The US is concerned that China is flirting with the idea of seizing control of Taiwan as President Xi Jinping becomes more willing to take risks to boost his legacy.
“China seems to be moving from a time when they are satisfied with the status quo about Taiwan to a time when they are more impatient and more willing to test the borders and flirt with the idea of unification,” a senior US official told the US. The Washington City Times.
The official said the Biden government had reached the conclusion after assessing Chinese behavior over the past two months.
“As we prepare for a period when Xi Jinping is likely to enter his third term, there is concern that he sees the keystone’s progress on Taiwan as important to his legitimacy and legacy,” the official added. “It seems he is willing to take more risks.”
Twenty Chinese warplanes flew into Taiwan’s air defense zone on Friday, marking the largest raid. It came a day after the US and Taiwan agreed to strengthen cooperation between their coast guards.
The rising alarm in the Biden administration is in line with a warning from Admiral Philip Davidson, head of the US Indo-Pacific command, who said senators could take military action in China “within the next six years.”
Admiral John Aquilino, who will succeed Davidson, told Congress this week that there was a wide variety of predictions, but “my opinion is that this problem is much closer to us than most think.”
Aquilino said China had taken other “aggressive actions,” including clashes with India at their border that suggested it was encouraged.
“We’ve seen things that I don’t think we expected,” Aquilino told the Senate Armed Forces Committee.
“That’s why I keep talking about a sense of urgency. We should be prepared today. ”
Kurt Campbell, the top White House official in Asia, told the The Washington City Times that while China was acting increasingly aggressively in many areas, it was the most assertive in its approach to Taiwan.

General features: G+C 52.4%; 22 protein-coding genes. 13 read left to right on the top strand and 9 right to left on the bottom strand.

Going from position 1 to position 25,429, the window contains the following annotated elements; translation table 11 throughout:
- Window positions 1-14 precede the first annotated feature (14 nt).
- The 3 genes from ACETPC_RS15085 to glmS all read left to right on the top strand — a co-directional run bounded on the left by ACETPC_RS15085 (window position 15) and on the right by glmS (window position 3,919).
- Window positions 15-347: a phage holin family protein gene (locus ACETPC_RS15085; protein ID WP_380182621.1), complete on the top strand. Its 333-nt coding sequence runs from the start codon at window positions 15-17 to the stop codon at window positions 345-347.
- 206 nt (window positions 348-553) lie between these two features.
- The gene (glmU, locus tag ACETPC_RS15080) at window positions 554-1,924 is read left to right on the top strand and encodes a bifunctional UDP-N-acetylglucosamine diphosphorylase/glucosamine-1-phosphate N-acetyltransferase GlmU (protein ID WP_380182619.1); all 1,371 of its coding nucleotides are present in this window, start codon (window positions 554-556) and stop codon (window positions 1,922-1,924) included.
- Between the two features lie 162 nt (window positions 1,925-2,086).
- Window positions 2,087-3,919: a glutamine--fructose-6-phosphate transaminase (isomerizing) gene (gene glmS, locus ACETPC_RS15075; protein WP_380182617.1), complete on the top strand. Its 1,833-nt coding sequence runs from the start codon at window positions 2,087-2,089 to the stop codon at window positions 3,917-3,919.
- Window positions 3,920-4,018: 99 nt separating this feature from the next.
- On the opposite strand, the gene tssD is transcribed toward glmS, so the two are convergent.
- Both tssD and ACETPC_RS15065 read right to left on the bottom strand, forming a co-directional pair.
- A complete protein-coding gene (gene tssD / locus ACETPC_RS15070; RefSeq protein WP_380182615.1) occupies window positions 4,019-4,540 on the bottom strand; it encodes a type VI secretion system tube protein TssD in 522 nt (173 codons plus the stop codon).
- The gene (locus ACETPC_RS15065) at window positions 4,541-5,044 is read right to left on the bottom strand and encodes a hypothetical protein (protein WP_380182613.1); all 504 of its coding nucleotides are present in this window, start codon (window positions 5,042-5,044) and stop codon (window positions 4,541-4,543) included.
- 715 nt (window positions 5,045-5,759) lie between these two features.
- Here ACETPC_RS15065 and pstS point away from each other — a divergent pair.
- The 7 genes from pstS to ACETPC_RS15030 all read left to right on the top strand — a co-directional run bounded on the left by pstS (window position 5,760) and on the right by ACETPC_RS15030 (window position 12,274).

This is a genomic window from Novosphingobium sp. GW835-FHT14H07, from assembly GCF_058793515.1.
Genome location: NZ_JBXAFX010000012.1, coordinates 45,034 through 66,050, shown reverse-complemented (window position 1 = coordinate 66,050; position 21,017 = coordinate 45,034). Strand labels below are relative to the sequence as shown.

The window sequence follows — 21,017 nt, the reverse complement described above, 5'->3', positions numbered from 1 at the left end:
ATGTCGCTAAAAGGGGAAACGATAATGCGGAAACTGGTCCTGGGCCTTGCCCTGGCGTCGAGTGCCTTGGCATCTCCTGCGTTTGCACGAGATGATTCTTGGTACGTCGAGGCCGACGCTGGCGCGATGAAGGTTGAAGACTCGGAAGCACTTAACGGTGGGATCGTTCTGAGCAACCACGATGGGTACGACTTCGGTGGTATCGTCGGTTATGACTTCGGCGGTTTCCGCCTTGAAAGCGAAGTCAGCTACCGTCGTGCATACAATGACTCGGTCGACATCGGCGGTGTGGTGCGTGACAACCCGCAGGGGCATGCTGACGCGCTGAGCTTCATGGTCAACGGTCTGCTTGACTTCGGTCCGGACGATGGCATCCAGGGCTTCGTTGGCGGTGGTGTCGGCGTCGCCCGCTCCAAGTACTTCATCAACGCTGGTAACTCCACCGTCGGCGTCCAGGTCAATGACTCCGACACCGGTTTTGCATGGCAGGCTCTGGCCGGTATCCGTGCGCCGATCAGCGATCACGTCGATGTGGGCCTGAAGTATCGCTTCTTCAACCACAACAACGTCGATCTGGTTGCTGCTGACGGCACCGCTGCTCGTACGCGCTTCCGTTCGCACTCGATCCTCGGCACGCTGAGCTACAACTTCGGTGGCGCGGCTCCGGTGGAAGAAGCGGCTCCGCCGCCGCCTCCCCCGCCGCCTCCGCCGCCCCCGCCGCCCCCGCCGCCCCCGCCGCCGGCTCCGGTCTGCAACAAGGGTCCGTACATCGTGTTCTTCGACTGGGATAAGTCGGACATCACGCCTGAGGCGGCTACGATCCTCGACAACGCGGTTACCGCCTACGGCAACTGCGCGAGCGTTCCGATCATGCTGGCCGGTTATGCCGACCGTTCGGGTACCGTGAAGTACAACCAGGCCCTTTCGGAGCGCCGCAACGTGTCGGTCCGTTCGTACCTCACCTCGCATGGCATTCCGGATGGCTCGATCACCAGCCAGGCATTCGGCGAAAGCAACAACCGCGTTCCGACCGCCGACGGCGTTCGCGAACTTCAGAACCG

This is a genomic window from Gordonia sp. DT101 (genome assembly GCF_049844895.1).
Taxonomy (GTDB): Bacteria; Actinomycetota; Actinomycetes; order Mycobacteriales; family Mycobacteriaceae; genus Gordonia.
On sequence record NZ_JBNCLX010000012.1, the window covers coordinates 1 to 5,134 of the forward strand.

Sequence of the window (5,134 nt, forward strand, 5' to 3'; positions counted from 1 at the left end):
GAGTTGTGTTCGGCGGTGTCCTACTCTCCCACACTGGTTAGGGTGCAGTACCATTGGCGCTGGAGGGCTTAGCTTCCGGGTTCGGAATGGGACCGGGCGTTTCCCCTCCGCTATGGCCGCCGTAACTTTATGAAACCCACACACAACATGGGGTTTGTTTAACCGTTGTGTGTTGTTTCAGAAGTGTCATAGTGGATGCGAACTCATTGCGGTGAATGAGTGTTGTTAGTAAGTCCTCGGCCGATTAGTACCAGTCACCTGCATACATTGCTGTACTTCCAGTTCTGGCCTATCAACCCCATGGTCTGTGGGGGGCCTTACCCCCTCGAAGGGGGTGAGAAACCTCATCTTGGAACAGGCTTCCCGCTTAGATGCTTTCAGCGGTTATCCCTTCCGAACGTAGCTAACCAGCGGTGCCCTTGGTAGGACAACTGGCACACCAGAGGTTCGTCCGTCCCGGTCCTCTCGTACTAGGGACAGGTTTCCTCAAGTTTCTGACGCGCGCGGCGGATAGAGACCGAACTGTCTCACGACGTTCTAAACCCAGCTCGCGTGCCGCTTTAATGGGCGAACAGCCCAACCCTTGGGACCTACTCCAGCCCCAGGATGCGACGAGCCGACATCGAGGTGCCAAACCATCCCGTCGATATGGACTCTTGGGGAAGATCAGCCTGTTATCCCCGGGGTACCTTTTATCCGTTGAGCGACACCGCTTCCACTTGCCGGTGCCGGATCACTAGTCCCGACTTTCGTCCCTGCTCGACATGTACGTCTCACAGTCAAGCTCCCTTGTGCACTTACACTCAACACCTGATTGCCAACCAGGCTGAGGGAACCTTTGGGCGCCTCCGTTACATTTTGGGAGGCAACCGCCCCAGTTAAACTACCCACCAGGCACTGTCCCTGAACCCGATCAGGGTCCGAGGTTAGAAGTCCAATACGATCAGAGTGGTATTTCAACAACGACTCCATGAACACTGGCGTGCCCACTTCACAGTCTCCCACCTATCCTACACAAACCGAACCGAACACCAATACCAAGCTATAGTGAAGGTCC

“We’ve seen China become increasingly assertive in the South China Sea. Economic coercion against Australia, diplomacy of wolf fighters in Europe and the tensions at the border with India,” he said.
“But nowhere have we seen more persistent and determined activities than the military, diplomatic and other activities targeting Taiwan.”
The The Washington City Times reported in January that Chinese fighter jets and bombers were simulating missile strikes on the aircraft carrier USS Theodore Roosevelt three days after Joe Biden was inaugurated as US president.
The simulation took place as Chinese fighter jets flew in and out of Taiwan’s air defense zone for two days, just days after Biden was sworn in, in what was the largest Chinese exercise in the area until the break-in on Friday. A US defense official said the incident was not the first time China had simulated attacks on US ships.
Taiwanese national security officials say they are concerned that the next congress of the Chinese Communist Party in 2022 – the key to reaffirming Xi’s expanded position as a third term Chinese leader – and the 2027 centenary of the establishment of the People’s Liberation Army could be pointing out Xi feels compelled to make a move to Taiwan.
But in general, growing concerns from the US are not echoed so loudly in Taipei. A senior Taiwan official said China had increased its military pressure on Taiwan, but there was no sign of an imminent attack.
Separately, Alexander Huang, a former vice chair of the Mainland Affairs Council, the Chinese cabinet-level policy body of Taiwan, said there was a “crazy perception gap” that was “dangerous.”
The US’s growing concern about Taiwan is because US-China relations are showing no signs of improvement. Antony Blinken, Secretary of State, and Jake Sullivan, National Security Adviser, held a meeting in Alaska last week with Yang Jiechi, China’s top foreign policy, and Wang Yi, secretary of state, which began an extraordinary public row.
In his opening address, Blinken said the US would raise private concerns on issues that “threaten the rules-based order that maintains global stability,” including Chinese actions against Taiwan. Yang fired back by accusing the US and promising that China would “take firm action in response” to any interference with Taiwan.
US officials said they had more cordial discussions in private after the public “theatrics.” Several people familiar with the talks said the US team disapproved of China’s attempts to ‘reset’ the relationship by creating strategic dialogues, which was one of the Chinese goals for the first high-level meeting under Biden’s administration. .
Towards the end of the meeting in Alaska, Yang told Blinken and Sullivan that he hoped to welcome them to Beijing for more discussions. According to people familiar with the situation, Blinken leaned across the table and said “thank you”, sparking a discussion on the Chinese side about whether the US accepted the invitation.
After the Chinese had consulted for some time, Yang asked Blinken what he meant by “thank you” and whether his response meant that the US negotiators were ready to hold follow-up talks in Beijing.
“Thank you means thank you”, Blinken replied, and signaled to Yang and Wang that the answer was “No” for the time being.
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